Google Analytics is a very nifty and necessary tool to measure your digital and inbound marketing efforts. As a social media enthusiast myself, I’m always looking to see how my social media engagement drives traffic to our site through our analytics reports. Though, sometimes, its hard to figure out just what specific links, posts and conversations drove the most traffic. Google Analytics shows referral traffic from different sources such as t.co (Twitter) or Facebook.com, but besides seeing the date the visits come in, how can I know which particular links drove visitors to my landing pages?
Don’t worry, there are many ways to do this! One of my favorite techniques is the old “URL builder and shortner” trick. This allows any URL you want to post on a social media channel to not only be shortened to fit any character restrictions (such as Twitter’s 140) but also be tagged with a unique extension so you can see exactly what links are driving the most visitors to your site. Here’s how you can do it:
Say we want to post a link of our last blog post on twitter…
- First we’d copy the original URL (http://infotrustllc.com/blog/social-media-web-marketing/facebook-top-10-apps-and-techniques-to-use-for-engagement), and go to Google’s URL Builder Tool. We’d then paste the URL into “Website URL” and fill out the fields below. Once done with the appropriate tags, we click “Generate URL” to obtain our new tagged URL. NOTE* The “Campaign Name” field is what you will see in your Google Analytics so be specific here. See the sample screenshot below for our example field names.
- Now we copy the newly generated URL and go to Google’s URL Shortner Service. We always log in to our Google Account (preferably the one that is associated with the Google Analytics account), paste the URL in the field, and click “Shorten URL”. Our tagged URL will be shortened to use on any social media site now, in this example Twitter. Using this service, we can also see the details of each shortened link such as how many clicks, what platforms were used, what browsers were used, country location of the visitor who clicked, and it even generates a QR code for that shortened URL. To see all this, we just click “Details” next to the full URL once we generated the shortened URL. Google’s shortening service saves our history of all URLs we’ve ever shortened, as long as we are logged in to our Google account first. NOTE* You can use any URL shortener service you like to do this, as long as you go to Google URL builder first.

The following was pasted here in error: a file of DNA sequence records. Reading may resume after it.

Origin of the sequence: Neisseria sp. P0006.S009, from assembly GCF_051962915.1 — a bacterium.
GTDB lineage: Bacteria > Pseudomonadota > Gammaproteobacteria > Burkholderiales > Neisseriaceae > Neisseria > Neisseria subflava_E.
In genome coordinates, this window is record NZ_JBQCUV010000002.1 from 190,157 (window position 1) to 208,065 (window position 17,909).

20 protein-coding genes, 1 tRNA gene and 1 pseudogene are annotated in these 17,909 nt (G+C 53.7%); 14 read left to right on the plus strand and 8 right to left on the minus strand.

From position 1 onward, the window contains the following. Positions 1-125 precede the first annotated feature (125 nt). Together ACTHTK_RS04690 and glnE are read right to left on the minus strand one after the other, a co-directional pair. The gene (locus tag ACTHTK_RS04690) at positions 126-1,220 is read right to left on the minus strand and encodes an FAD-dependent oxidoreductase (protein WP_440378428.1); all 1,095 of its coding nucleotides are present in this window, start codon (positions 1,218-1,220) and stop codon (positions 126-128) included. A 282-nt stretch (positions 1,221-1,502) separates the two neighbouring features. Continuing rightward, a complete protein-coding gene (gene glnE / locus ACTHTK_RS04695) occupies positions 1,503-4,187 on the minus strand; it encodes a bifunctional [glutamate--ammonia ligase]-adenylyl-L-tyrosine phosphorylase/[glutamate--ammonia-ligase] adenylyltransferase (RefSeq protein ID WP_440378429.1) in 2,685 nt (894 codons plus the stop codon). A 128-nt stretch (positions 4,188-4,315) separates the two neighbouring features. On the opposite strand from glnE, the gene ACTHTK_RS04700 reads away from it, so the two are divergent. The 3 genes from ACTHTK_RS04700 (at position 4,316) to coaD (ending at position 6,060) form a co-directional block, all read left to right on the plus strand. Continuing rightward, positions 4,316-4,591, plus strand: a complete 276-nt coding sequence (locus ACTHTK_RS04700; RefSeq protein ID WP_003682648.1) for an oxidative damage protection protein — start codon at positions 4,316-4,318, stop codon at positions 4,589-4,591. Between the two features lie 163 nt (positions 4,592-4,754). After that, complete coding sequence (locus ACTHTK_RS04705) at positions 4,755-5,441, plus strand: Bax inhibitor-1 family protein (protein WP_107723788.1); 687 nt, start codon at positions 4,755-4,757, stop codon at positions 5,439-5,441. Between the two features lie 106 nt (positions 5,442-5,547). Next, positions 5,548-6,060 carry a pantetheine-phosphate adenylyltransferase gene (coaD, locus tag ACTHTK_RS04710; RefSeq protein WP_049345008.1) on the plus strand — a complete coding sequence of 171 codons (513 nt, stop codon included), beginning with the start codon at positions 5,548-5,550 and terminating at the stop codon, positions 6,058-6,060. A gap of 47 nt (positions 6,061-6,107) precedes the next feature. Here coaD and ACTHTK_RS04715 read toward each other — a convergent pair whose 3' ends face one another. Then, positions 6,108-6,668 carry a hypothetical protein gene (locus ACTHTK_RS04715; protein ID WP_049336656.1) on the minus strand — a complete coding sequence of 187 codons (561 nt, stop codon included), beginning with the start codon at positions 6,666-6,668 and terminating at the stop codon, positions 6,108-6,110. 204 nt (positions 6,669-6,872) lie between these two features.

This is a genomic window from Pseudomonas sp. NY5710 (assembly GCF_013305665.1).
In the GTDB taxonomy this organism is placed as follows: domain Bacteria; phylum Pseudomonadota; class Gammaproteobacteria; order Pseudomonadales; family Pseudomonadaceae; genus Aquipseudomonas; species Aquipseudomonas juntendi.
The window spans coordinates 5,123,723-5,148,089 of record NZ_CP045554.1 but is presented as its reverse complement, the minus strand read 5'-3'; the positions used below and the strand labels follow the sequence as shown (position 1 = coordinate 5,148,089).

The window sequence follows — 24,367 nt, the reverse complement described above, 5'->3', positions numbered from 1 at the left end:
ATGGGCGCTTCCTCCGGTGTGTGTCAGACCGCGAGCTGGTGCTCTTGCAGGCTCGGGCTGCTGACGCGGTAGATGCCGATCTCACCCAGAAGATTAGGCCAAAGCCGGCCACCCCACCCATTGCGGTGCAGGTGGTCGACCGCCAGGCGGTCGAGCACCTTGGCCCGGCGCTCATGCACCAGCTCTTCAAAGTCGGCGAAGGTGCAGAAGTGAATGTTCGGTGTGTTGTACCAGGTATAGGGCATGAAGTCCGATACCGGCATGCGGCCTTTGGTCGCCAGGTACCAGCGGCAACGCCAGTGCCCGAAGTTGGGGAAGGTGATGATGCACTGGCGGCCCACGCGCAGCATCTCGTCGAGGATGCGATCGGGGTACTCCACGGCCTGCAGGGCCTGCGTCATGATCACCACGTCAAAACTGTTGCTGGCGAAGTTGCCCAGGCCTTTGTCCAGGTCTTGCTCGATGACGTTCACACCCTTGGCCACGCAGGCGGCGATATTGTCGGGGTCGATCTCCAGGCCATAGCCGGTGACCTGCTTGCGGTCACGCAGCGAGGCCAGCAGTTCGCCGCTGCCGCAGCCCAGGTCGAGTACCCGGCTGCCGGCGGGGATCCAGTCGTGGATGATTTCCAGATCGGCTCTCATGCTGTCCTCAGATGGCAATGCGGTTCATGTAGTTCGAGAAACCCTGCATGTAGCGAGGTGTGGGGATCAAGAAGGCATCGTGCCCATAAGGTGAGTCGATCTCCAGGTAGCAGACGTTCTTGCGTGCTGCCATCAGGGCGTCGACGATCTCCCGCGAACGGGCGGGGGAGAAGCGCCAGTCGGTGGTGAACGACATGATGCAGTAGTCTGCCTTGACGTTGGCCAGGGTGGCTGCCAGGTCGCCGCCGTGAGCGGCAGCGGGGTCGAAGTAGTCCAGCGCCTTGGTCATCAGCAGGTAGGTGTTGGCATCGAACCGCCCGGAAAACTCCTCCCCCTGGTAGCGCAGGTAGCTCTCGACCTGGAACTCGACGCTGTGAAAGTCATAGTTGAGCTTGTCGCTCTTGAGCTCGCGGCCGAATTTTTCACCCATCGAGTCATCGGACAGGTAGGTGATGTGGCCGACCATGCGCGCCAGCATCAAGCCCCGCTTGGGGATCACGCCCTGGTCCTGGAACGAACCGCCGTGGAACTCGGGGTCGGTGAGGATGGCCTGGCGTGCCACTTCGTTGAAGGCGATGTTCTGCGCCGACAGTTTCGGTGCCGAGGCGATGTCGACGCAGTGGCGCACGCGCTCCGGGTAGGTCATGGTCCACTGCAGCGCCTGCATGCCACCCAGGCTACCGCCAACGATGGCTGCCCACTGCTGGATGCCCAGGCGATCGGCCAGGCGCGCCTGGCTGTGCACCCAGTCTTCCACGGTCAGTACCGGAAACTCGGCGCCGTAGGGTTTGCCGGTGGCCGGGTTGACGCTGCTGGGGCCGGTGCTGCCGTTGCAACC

- After we post our new shortened link all over our social-sphere (including twitter for this example), it’s time to check our analytics to see if it drove any traffic! NOTE* Google Analytics won’t show inbound traffic from social media under Referrals anymore, but the tagged and shortened URLs will now show up as Campaigns. See below for an example URL we tagged with the name “June13″, maybe not the most obvious and specific campaign name but for our purpose in our team, this title is understood for its use.
And there you have it! You now can successfully track inbound links from your social media in Google Analytics. This can be convenient when testing new topics or blog ideas, but always remember to primarily look at trends with your Google Analytics. Trends tend to be more useful, insightful and actionable instead of per-click or individual visitor data. But it is fun to see what specific links work and which don’t, and yes, it’s okay to get sucked in to see what campaigns are more effective.
As always, we’d love hearing your thoughts! If you have any other apps we may have missed, any questions or you just want to chat, feel free to contact me at firstname.lastname@example.org.
Article Written by Amin Shawki